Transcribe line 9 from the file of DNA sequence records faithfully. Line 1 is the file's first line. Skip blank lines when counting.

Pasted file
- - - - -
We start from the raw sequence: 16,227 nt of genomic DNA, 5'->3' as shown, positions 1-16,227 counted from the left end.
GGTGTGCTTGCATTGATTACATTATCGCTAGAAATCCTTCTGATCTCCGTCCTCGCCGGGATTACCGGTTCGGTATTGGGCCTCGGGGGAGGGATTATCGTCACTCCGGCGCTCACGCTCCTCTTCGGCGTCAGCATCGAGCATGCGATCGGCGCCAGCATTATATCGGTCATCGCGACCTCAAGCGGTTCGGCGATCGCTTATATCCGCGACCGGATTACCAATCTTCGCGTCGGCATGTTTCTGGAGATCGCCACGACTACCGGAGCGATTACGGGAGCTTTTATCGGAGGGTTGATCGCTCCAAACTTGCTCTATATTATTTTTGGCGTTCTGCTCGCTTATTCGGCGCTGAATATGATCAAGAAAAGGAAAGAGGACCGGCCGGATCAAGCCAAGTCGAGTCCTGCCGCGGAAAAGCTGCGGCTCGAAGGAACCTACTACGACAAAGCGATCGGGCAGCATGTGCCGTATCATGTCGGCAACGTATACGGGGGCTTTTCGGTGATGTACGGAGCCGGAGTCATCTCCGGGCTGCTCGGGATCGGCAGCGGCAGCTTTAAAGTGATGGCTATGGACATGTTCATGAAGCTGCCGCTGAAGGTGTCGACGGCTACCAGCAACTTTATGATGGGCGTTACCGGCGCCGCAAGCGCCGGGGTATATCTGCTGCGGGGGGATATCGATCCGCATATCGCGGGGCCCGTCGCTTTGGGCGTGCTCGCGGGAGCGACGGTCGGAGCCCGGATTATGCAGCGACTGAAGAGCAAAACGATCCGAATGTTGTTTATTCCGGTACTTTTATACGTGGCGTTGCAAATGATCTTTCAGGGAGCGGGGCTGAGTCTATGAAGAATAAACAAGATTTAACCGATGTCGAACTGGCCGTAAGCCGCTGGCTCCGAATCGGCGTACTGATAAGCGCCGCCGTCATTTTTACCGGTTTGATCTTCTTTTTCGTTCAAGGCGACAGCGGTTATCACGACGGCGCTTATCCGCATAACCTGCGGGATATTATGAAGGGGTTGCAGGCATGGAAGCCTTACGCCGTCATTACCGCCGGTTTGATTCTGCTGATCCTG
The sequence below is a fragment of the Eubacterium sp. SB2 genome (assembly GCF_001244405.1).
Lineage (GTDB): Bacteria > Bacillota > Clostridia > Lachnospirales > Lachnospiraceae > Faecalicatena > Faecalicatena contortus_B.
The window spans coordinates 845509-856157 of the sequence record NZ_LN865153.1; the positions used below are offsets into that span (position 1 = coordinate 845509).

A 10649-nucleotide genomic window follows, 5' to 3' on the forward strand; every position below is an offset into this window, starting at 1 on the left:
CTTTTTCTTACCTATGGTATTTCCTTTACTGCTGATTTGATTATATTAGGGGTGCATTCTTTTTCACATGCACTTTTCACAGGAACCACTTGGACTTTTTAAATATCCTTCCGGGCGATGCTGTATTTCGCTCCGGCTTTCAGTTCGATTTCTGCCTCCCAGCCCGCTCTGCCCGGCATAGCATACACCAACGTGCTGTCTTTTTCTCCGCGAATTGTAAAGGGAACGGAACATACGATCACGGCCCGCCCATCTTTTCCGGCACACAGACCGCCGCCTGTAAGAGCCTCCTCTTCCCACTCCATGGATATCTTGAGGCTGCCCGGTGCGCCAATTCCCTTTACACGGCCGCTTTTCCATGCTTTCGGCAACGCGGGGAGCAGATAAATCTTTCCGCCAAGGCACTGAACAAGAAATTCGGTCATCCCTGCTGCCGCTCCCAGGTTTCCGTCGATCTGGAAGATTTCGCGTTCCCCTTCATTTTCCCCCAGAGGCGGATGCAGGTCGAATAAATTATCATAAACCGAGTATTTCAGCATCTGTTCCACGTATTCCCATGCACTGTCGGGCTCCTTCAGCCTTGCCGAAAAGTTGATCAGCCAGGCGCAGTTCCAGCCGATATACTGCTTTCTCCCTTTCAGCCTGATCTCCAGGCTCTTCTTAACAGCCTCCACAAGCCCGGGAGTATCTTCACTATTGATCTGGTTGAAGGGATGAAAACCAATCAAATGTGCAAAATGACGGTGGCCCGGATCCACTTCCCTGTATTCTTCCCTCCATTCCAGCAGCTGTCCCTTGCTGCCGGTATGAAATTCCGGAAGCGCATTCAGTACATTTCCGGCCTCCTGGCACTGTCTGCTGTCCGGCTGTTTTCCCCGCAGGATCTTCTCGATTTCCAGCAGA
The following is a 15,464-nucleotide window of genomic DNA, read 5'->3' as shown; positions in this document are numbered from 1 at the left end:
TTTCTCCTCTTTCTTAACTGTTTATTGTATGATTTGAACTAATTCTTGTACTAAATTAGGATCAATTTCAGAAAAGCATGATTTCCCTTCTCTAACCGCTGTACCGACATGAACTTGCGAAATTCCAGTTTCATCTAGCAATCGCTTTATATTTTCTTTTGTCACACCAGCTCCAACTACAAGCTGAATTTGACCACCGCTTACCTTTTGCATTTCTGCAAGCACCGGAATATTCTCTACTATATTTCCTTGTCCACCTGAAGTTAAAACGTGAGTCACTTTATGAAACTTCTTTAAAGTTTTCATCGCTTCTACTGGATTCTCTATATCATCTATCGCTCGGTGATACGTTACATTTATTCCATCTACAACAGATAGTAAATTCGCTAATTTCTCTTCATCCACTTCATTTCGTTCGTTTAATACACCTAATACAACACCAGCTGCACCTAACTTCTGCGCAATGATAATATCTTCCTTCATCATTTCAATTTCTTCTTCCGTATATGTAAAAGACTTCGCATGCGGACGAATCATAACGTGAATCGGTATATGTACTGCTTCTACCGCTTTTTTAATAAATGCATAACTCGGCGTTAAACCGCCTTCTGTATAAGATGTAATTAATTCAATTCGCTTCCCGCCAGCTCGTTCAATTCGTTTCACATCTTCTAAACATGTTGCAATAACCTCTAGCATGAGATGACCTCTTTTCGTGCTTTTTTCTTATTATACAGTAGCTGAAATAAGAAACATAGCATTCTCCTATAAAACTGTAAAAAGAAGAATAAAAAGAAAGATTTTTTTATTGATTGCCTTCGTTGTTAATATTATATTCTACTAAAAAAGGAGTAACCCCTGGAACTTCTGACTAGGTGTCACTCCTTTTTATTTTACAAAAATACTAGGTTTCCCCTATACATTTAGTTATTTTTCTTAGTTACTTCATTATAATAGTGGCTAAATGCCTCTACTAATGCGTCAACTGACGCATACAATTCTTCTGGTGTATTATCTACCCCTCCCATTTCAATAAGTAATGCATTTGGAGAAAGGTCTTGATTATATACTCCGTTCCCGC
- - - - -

TTTCTCCTCTTTCTTAACTGTTTATTGTATGATTTGAACTAATTCTTGTACTAAATTAGGATCAATTTCAGAAAAGCATGATTTCCCTTCTCTAACCGCTGTACCGACATGAACTTGCGAAATTCCAGTTTCATCTAGCAATCGCTTTATATTTTCTTTTGTCACACCAGCTCCAACTACAAGCTGAATTTGACCACCGCTTACCTTTTGCATTTCTGCAAGCACCGGAATATTCTCTACTATATTTCCTTGTCCACCTGAAGTTAAAACGTGAGTCACTTTATGAAACTTCTTTAAAGTTTTCATCGCTTCTACTGGATTCTCTATATCATCTATCGCTCGGTGATACGTTACATTTATTCCATCTACAACAGATAGTAAATTCGCTAATTTCTCTTCATCCACTTCATTTCGTTCGTTTAATACACCTAATACAACACCAGCTGCACCTAACTTCTGCGCAATGATAATATCTTCCTTCATCATTTCAATTTCTTCTTCCGTATATGTAAAAGACTTCGCATGCGGACGAATCATAACGTGAATCGGTATATGTACTGCTTCTACCGCTTTTTTAATAAATGCATAACTCGGCGTTAAACCGCCTTCTGTATAAGATGTAATTAATTCAATTCGCTTCCCGCCAGCTCGTTCAATTCGTTTCACATCTTCTAAACATGTTGCAATAACCTCTAGCATGAGATGACCTCTTTTCGTGCTTTTTTCTTATTATACAGTAGCTGAAATAAGAAACATAGCATTCTCCTATAAAACTGTAAAAAGAAGAATAAAAAGAAAGATTTTTTTATTGATTGCCTTCGTTGTTAATATTATATTCTACTAAAAAAGGAGTAACCCCTGGAACTTCTGACTAGGTGTCACTCCTTTTTATTTTACAAAAATACTAGGTTTCCCCTATACATTTAGTTATTTTTCTTAGTTACTTCATTATAATAGTGGCTAAATGCCTCTACTAATGCGTCAACTGACGCATACAATTCTTCTGGTGTATTATCTACCCCTCCCATTTCAATAAGTAATGCATTTGGAGAAAGGTCTTGATTATATACTCCGTTCCCGC